The court rejects the remainder of Costco’s arguments about relevance. “If a proposed Rule 30(b)(6) topic is irrelevant, it may constitute an undue burden sufficient for a protective order.”[14] But the court broadly construes relevance at the discovery stage, and “a request for discovery should be considered relevant if there is ‘any possibility’ that the information sought may be relevant to the claim or defense of any party.”[15] Costco makes conclusory statements about relevance without providing a more detailed explanation as to why these topics should be excluded or limited. These arguments are not sufficiently specific to warrant a protective order limiting or prohibiting inquiry into these topics.

Costco also suggests that the court should prohibit this deposition topic on the grounds that it can be more easily obtained through other sources—namely, the identities of certain individuals working at Costco. While it is true that the court retains the inherent authority to control discovery and order that it be conducted in a certain manner, Costco has not shown that providing testimony on this topic would result in annoyance, embarrassment, oppression, or undue burden or expense. For these reasons, the court denies Costco’s motion for a protective order limiting or prohibiting testimony regarding these subjects.

II. Subjects Nos. 3, 4, 6, 8, and Related Document Request Nos. 4, 6, and 7

These topics and document requests deal with Costco’s computer applications, systems, and networks as well as Costco’s efforts to retain, identify, and produce electronically stored information (ESI) in this case. Costco argues these topics should be limited or prohibited because they are overly broad, seek information that is not relevant, are unduly burdensome, and fail to describe the area of inquiry with reasonable particularity.

Costco argues these topics are inappropriate because Mr. Cotton has not established there has been any actual or suspected spoliation of evidence in this case, and therefore, deposition testimony concerning Costco’s production of ESI is not appropriate at this time. Costco correctly notes that in some instances, courts will grant protective orders to shield companies from annoyance, embarrassment, oppression, undue burden or expense that would result from discovery regarding the companies’ efforts to locate and produce ESI. In support of this position, Costco cites Orillaneda v. French Culinary Institute, an unreported 2011 opinion from the Southern District of New York. In Orillaneda, the magistrate judge granted a protective order prohibiting certain requests for production of documents that were relevant to the manner in which the defendant had searched for and maintained its ESI.[16] The magistrate judge reasoned that the plaintiff’s requests did not seek relevant information because the plaintiff had failed to make a sufficient showing that the defendant’s document production was deficient. Document production requests on the issue of how a defendant went about producing other discovery documents would conceivably be more burdensome than providing testimony on the subject or answering an interrogatory seeking similar information. Respectfully, it is somewhat difficult for a litigant to evaluate an opposing party’s efforts to search for and produce ESI without some information regarding the steps taken to accomplish this task. That is not to say that the court is willing to allow broad inquiry into this subject or that the court would be disinclined to grant a protective order limiting or prohibiting this type of discovery based on a sufficient showing that one was warranted. In this case, however, Costco provides no estimate of how much time or cost it would take to produce a deponent qualified to testify about these subjects. Costco simply has not shown that providing this testimony would result in annoyance, embarrassment, oppression, or undue burden or expense justifying the entry of a protective order.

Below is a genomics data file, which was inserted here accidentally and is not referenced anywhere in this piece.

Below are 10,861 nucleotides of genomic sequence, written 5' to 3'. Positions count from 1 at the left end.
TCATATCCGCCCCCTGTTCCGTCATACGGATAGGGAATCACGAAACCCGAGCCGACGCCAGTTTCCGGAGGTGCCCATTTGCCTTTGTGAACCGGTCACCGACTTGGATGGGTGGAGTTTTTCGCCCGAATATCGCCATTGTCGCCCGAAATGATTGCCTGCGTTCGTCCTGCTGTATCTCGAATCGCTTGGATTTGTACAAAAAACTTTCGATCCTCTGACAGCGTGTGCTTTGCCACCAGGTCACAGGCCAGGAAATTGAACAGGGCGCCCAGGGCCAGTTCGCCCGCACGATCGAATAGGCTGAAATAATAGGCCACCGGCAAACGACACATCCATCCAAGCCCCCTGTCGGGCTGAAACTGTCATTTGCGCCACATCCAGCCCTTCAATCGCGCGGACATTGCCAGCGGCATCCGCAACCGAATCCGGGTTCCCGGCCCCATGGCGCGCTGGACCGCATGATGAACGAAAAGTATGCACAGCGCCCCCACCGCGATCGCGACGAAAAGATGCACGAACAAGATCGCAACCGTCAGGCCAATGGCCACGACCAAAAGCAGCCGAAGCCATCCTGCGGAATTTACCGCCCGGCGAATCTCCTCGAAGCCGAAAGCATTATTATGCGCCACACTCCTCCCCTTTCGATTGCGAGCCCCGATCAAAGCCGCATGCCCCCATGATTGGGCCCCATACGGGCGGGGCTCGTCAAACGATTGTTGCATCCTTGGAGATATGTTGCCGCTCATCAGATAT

Costco also argues that Subject Nos. 3, 4, and 6 are overbroad because they fail to describe the subjects with reasonable particularity as required by Rule 30(b)(6). Specifically, Costco points out that Subject No. 4 seeks testimony that includes “the existence, retention and location of related records created by or sent to Defendant’s human resources personnel.”[17]Subject No. 6 seeks similar information regarding documents created by or sent to the management team at the warehouse where Mr. Cotton works. Costco says this would include testimony regarding “potentially thousands of documents” that have nothing to do with this case. The court does not interpret the subjects as asking for testimony about the contents of potentially thousands of documents. Rather, Mr. Cotton seeks information relating to storage and maintenance of these documents. The court does not find that Costco has shown these subjects are overly broad on this basis. Costco also argues without additional explanation that the term “knowledge” is “extraordinarily general” and the term “including” suggests the enumerated subjects are not exhaustive. Again, Costco’s conclusory assertions are insufficient to justify the entry of a protective order.

As to Subject No. 8, which seeks information regarding the retention and search of ESI, Costco argues this is improper because it potentially invades upon the attorney-client and/or work-product privileges. Courts have generally declined to uphold privilege or work-product objections to Rule 30(b)(6) deposition notices unless the deposition topics, on their face, call for testimony that would be protected from disclosure.[18] That is not the case here, and it would be speculative to prohibit inquiry into this subject matter on the basis that Mr. Cotton’s counsel could potentially ask a question regarding privileged information. The more appropriate vehicle for raising privilege and work-production objections in the context of a deposition is for counsel to lodge objections to specific questions.[19] Counsel may then explore background facts concerning the objection, and the deponent can have an opportunity to substantiate the objection.[20]